Analysts have expressed mixed feelings over the commission of inquiry’s findings with some saying the Kgalema Motlanthe commission tried to please everyone while others say its publication is reflective of President Mnangagwa’s commitment to cultivating transparency.
In an interview with The Mail and Telegraph, political analyst Eldred Masunungure said the commission was trying to delicately balance several interests.
“I think they were trying to navigate between a rock and a hard surface, you can see the manner in which the commission was trying to delicately balance several interests.
“The interest of the government and the ruling party, the interest of the opposition and the interest of the international or strong diplomatic community which has been eagerly awaiting the results of that commission.
“Equally important is also the interest of the security sector particularly of the army so you can see the deliberately delicate language that is used in the report so I see it as an attempt to please all and obviously when you do that, you run the risk of pleasing none,” Masunungure said.
Masunungure said the army may feel aggrieved by the commission’s findings.
“We have already received a vicious response from the MDC Alliance and the government I am sure the security sector may not be very happy with being fingered directly for committing the offences that they did on August 1 particularly killing six people and injuring about 35.
“The security sector may feel aggrieved about that especially when they explicitly denied that they were directly involved in the shooting to date of the innocent civilians so it was a delicate exercise and that delicacy is very apparent in the language used and the attempt not to offend every strategic interest that they did not consider in that report,” Masunungure said.
Another political analyst Richard Mahombva said the publication of the report is reflective of the Mnangagwa administration’s commitment to cultivating transparency with regards to contested political processes.
“The publication of the report is reflective of the Mnangagwa administration’s commitment to cultivating transparency with regards to contested political processes and threats to securing national interests.
“Of value is how it capsules a wide-flowing stream of sources of evidence that were used in the build-up of the Commission’s case.
“To this end, government’s commitment to ensuring public participation in promoting cohesion and social integration beyond the binaries of political divides is noted.
“Consequently, the report quite gives a clear outline of the racing propositions of violence which saw the nation plunging into a crisis owing to partisan instigation of terror at the behest of the MDC-Alliance.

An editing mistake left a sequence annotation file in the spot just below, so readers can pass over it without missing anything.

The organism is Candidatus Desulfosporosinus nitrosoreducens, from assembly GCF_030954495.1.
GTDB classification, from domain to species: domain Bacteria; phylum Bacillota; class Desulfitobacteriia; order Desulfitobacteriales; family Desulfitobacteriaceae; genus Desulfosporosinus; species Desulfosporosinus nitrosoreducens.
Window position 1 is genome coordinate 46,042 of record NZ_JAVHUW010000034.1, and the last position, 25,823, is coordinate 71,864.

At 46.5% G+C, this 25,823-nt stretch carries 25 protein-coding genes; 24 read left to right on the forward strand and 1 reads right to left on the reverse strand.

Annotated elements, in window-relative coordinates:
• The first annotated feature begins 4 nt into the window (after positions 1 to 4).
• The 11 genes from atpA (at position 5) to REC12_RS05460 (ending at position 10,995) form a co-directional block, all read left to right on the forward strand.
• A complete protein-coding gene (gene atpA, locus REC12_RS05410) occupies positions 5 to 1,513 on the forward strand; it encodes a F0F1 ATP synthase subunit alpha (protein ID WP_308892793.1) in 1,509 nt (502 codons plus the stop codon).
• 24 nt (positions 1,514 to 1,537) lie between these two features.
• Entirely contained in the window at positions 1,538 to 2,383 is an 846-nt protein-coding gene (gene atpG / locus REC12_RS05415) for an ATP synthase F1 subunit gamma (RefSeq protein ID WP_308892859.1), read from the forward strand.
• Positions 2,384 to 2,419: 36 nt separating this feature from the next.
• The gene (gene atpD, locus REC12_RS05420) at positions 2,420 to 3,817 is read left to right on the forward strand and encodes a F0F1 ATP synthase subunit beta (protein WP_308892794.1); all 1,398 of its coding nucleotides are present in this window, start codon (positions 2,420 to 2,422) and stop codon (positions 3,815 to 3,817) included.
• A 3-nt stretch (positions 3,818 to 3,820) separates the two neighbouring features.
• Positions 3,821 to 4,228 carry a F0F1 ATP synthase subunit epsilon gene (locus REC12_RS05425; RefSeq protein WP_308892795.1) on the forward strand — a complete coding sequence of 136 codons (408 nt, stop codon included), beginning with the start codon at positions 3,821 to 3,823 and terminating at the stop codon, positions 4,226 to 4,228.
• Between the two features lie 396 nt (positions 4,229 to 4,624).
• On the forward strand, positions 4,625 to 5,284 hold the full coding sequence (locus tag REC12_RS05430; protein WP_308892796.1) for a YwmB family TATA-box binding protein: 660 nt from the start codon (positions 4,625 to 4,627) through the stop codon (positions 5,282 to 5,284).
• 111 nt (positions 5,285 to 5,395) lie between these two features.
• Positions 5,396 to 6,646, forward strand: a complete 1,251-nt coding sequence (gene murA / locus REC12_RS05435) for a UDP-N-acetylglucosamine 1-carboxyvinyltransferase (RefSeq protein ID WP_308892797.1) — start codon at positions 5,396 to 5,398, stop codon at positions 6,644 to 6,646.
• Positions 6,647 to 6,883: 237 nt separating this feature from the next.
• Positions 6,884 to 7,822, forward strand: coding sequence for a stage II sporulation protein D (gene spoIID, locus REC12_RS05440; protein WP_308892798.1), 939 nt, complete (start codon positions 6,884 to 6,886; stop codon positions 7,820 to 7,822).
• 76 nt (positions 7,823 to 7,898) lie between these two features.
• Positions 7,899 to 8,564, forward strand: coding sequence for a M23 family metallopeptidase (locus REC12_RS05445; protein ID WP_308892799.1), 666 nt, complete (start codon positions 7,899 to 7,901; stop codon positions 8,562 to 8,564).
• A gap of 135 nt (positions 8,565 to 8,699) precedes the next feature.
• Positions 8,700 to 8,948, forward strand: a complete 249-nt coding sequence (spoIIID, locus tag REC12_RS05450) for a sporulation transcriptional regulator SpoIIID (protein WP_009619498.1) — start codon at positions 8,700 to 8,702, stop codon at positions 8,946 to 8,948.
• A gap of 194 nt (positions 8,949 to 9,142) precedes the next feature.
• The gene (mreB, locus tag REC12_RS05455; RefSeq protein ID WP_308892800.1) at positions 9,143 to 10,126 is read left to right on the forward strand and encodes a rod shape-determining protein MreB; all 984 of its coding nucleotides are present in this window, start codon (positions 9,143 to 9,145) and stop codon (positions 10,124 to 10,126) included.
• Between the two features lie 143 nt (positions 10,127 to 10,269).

“Against that backdrop, the report is indicative of the fact that Zimbabweans need to go beyond political polarisation and find a unifying point to the nation-building agenda,” Mahomva said.
Political analyst Lennon Manyengawana said the people who were commanding need to be brought to book
“When you look at the report that was presented by the President, it goes into detail, telling you what happened.
“People were shot, people were killed, what are you going to do about it? Can training people be sufficient enough to say okay you are going to be training the response teams?
“I think whoever was commanding them, whoever was responsible for that needs to be brought to book.
“Compensation, yes you can talk of compensation but is there a stipulated amount that you can pay for someone’s life when life is lost because this is a new phenomenon, we have had demonstrations that go out hand,” Manyengawana said.
Manyengawana said three questions that needed to be answered by the commission have not been answered.
“The real issue that people want to hear at the moment is what is going to be done to the people who shot these people and it is being said in a bracket whether it is just saying the responsibility of the of the deaths lays on the soldiers and the police but you are not specifying it, this soldier and this soldier shot people on this day because the blame is now being put on the command structure whether you are saying the command structure was not clear and there were issues so we do not know who commands who.
“In an army where you are the commander in chief and you say you do not know who issued the command, it is a very bleakly statement that you could say as the commander in chief because every commander has to come through you.
“If there is another person who is commanding besides you, that person needs to be brought to book because it simply means our army can be commanded by every jack and Jill, they can call the army to go and shoot people in town and you as the president, you do not know.
“The solder’s mandate is to protect the people of Zimbabwe against external threats or maybe terrorism but not to go and quench demonstrations so the commission of inquiry was a bluff, it was a waste of money because at the end of the day it did not answer the fundamental questions,” Manyengawana said.